Planning an Efficient Irrigation System: Zoned Irrigation

Careful planning will result in an attractive landscape. Be sure to check your plant selections for their watering needs. For a water-efficient landscape, it is crucial to group plants with similar watering needs into three basic zones:

Hint: Use our plant search section to find plants with similar watering needs.


This drip-irrigated landscape uses little to no water once established. It is characterized by a variety of native desert plants and compatible exotics that are spaced to expose a rich "desert pavement" of scattered rock.


This lush-looking landscape includes evergreen trees and shrub masses and deciduous areas that are inspired by the mountains west of Reno. A deep wood chip mulch mimics natural forest duff and visually reinforces the concept. Mulches keep water evaporation to a minimum. This treatment can form visual screens and backgrounds for garden areas and they create favorable microclimates by providing wind breaks. Deciduous trees allow warm winter sun while providing summer shade. Plants used here flourish with low to moderate amounts of water supplied by drip irrigation.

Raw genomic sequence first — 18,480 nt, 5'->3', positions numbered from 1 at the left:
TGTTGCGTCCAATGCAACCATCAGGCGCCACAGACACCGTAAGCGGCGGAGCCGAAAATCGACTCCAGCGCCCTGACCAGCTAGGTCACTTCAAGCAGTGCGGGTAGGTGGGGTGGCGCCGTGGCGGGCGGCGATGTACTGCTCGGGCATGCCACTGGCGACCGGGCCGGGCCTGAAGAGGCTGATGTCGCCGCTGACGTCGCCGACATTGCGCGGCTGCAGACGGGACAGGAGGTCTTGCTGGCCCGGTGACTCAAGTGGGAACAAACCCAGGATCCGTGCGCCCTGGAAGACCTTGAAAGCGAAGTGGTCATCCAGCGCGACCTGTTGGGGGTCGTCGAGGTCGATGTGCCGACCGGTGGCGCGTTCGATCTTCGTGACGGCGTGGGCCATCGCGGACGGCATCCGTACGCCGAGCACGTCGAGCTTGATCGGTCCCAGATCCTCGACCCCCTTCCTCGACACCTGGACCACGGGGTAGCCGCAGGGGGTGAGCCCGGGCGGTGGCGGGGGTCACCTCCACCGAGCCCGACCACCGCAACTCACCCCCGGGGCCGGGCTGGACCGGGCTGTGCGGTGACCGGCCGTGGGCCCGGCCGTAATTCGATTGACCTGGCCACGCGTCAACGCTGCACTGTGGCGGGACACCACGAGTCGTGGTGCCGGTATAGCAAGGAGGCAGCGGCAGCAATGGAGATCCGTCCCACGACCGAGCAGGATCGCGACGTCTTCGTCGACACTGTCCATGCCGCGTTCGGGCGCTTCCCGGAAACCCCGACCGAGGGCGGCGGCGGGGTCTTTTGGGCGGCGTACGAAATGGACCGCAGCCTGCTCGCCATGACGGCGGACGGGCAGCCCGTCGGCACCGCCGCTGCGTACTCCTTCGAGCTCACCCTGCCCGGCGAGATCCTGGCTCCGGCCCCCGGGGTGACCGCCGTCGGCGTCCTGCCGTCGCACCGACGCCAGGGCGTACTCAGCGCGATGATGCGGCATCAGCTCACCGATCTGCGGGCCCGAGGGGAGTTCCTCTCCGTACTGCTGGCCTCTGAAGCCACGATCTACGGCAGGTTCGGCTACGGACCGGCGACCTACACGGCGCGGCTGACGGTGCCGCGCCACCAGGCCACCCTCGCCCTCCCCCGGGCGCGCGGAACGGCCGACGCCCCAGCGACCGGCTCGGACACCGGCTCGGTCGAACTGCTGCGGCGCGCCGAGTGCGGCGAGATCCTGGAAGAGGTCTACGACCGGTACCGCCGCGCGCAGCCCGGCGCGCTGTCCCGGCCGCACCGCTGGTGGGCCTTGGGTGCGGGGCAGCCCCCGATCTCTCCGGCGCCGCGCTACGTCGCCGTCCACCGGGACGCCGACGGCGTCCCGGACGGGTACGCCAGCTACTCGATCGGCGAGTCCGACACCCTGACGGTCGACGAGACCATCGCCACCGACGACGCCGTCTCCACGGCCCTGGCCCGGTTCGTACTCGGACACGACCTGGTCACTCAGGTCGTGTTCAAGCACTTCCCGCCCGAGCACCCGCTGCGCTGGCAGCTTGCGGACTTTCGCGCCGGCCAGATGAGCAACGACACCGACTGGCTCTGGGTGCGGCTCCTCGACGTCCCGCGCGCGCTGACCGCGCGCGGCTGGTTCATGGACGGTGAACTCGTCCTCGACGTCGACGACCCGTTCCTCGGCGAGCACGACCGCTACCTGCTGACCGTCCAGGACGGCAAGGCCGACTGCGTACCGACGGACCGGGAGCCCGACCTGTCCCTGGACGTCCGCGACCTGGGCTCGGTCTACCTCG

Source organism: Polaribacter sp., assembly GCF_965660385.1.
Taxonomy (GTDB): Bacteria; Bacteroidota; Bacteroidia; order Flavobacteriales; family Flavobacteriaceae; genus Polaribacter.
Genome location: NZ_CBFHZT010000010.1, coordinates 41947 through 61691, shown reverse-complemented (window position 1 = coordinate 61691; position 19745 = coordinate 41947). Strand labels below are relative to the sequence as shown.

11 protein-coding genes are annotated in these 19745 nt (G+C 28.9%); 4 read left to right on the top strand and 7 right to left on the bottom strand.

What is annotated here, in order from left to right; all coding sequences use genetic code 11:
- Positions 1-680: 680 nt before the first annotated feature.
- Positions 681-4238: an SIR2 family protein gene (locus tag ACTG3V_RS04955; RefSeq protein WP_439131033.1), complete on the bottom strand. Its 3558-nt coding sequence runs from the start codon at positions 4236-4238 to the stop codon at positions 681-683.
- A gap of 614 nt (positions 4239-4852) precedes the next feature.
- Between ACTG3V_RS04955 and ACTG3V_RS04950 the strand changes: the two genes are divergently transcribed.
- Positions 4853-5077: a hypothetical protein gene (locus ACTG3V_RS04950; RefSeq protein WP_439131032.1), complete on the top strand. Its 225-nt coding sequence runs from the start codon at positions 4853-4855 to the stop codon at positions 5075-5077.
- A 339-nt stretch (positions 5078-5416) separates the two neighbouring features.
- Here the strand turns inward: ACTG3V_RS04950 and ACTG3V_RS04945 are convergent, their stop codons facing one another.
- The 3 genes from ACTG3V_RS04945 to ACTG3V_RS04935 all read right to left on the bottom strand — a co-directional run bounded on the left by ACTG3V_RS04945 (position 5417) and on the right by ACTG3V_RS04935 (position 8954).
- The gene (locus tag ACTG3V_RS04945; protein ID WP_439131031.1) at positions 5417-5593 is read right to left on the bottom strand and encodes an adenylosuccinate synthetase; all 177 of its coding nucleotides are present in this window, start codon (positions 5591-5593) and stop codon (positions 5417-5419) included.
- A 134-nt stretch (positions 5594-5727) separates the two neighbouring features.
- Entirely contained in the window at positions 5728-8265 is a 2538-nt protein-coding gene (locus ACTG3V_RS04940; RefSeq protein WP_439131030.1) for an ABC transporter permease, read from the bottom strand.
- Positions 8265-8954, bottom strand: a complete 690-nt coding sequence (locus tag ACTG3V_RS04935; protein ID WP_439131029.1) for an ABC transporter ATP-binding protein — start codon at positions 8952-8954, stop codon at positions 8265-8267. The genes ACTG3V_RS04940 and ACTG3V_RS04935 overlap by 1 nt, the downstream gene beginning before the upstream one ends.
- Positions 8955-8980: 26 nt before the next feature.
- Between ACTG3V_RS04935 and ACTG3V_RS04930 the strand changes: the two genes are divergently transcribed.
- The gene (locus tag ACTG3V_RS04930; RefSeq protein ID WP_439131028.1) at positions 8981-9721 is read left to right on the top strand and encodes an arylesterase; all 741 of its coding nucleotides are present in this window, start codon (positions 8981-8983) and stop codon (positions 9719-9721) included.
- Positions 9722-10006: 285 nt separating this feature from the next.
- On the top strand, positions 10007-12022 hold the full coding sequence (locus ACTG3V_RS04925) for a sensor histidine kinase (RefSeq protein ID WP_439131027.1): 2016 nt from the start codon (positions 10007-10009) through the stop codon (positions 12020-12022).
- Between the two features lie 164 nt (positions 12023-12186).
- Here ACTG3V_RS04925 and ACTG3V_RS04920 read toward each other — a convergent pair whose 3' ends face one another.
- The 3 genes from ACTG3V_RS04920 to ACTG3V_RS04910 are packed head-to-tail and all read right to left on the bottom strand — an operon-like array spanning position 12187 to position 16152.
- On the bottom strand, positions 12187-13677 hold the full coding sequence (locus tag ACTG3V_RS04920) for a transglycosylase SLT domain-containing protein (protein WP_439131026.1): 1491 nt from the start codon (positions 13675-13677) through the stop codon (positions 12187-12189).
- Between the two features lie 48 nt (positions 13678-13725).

Thirstier plants have a place in our landscapes, too. Dry streams constructed of rounded river cobbles and boulders can be used to visually enhance drainage ways, correct erosion problems and provide a garden focal point. Landscapes planted with moderate water-use plants, such as those which grow along mountain and dry streams, have a beautiful, natural look.

Plant selections can coordinate with the mountain theme or can include drier, native wildflowers to work with low water use plantings. Rounded river cobbles and boulders are used to evoke the region's native stream sides. Boulders can also add accents and informal seating to lawn areas. Lawns and wildflower are often planted from seed and can be very water-efficient depending on the kind of seed.

Plus special deep watering for trees:


Water trees once every 10-14 days.


Water trees once every 7-10 days.

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The seven horticultural principles: